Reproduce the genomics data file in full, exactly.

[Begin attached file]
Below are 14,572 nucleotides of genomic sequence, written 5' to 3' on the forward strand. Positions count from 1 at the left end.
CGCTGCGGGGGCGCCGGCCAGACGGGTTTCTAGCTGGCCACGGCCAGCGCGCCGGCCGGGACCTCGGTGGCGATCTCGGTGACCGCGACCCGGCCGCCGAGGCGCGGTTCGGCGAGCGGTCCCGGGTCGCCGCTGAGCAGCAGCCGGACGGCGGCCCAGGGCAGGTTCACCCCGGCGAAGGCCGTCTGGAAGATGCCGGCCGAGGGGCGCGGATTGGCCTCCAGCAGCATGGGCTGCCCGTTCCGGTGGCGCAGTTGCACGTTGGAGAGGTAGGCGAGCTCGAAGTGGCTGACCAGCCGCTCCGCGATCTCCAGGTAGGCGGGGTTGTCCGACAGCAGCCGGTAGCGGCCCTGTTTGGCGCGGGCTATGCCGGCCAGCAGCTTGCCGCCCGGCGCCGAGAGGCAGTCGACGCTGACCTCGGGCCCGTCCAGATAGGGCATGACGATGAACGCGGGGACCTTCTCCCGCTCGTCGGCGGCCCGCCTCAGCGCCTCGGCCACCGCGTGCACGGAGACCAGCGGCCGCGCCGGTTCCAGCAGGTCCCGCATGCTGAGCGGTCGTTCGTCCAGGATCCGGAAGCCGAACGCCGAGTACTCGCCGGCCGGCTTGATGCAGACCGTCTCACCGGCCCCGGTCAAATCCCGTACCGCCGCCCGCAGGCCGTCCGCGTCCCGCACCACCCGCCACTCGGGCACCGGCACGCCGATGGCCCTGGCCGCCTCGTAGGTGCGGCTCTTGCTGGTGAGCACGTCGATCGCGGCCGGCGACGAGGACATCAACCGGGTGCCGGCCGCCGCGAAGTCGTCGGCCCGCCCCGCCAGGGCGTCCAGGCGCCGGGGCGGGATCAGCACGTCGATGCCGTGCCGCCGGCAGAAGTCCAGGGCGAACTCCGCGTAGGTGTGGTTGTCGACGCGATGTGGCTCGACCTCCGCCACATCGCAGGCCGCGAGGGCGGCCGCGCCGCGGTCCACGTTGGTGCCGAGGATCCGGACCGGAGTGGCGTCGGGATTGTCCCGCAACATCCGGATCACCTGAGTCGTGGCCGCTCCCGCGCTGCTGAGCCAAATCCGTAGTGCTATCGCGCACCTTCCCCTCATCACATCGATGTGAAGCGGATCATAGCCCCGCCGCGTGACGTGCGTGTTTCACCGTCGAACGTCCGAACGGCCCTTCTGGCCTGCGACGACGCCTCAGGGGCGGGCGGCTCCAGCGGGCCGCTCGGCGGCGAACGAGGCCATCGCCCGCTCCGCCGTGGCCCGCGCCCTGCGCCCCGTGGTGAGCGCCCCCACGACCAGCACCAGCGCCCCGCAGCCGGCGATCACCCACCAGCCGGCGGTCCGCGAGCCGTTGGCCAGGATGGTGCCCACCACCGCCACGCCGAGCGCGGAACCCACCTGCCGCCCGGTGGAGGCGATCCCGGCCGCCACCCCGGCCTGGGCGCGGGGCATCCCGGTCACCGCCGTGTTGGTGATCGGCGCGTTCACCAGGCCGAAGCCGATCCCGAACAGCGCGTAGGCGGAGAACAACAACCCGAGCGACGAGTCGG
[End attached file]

Below are 14,572 nucleotides of genomic sequence, written 5' to 3' on the forward strand. Positions count from 1 at the left end.
CGCTGCGGGGGCGCCGGCCAGACGGGTTTCTAGCTGGCCACGGCCAGCGCGCCGGCCGGGACCTCGGTGGCGATCTCGGTGACCGCGACCCGGCCGCCGAGGCGCGGTTCGGCGAGCGGTCCCGGGTCGCCGCTGAGCAGCAGCCGGACGGCGGCCCAGGGCAGGTTCACCCCGGCGAAGGCCGTCTGGAAGATGCCGGCCGAGGGGCGCGGATTGGCCTCCAGCAGCATGGGCTGCCCGTTCCGGTGGCGCAGTTGCACGTTGGAGAGGTAGGCGAGCTCGAAGTGGCTGACCAGCCGCTCCGCGATCTCCAGGTAGGCGGGGTTGTCCGACAGCAGCCGGTAGCGGCCCTGTTTGGCGCGGGCTATGCCGGCCAGCAGCTTGCCGCCCGGCGCCGAGAGGCAGTCGACGCTGACCTCGGGCCCGTCCAGATAGGGCATGACGATGAACGCGGGGACCTTCTCCCGCTCGTCGGCGGCCCGCCTCAGCGCCTCGGCCACCGCGTGCACGGAGACCAGCGGCCGCGCCGGTTCCAGCAGGTCCCGCATGCTGAGCGGTCGTTCGTCCAGGATCCGGAAGCCGAACGCCGAGTACTCGCCGGCCGGCTTGATGCAGACCGTCTCACCGGCCCCGGTCAAATCCCGTACCGCCGCCCGCAGGCCGTCCGCGTCCCGCACCACCCGCCACTCGGGCACCGGCACGCCGATGGCCCTGGCCGCCTCGTAGGTGCGGCTCTTGCTGGTGAGCACGTCGATCGCGGCCGGCGACGAGGACATCAACCGGGTGCCGGCCGCCGCGAAGTCGTCGGCCCGCCCCGCCAGGGCGTCCAGGCGCCGGGGCGGGATCAGCACGTCGATGCCGTGCCGCCGGCAGAAGTCCAGGGCGAACTCCGCGTAGGTGTGGTTGTCGACGCGATGTGGCTCGACCTCCGCCACATCGCAGGCCGCGAGGGCGGCCGCGCCGCGGTCCACGTTGGTGCCGAGGATCCGGACCGGAGTGGCGTCGGGATTGTCCCGCAACATCCGGATCACCTGAGTCGTGGCCGCTCCCGCGCTGCTGAGCCAAATCCGTAGTGCTATCGCGCACCTTCCCCTCATCACATCGATGTGAAGCGGATCATAGCCCCGCCGCGTGACGTGCGTGTTTCACCGTCGAACGTCCGAACGGCCCTTCTGGCCTGCGACGACGCCTCAGGGGCGGGCGGCTCCAGCGGGCCGCTCGGCGGCGAACGAGGCCATCGCCCGCTCCGCCGTGGCCCGCGCCCTGCGCCCCGTGGTGAGCGCCCCCACGACCAGCACCAGCGCCCCGCAGCCGGCGATCACCCACCAGCCGGCGGTCCGCGAGCCGTTGGCCAGGATGGTGCCCACCACCGCCACGCCGAGCGCGGAACCCACCTGCCGCCCGGTGGAGGCGATCCCGGCCGCCACCCCGGCCTGGGCGCGGGGCATCCCGGTCACCGCCGTGTTGGTGATCGGCGCGTTCACCAGGCCGAAGCCGATCCCGAACAGCGCGTAGGCGGAGAACAACAACCCGAGCGACGAGTCGG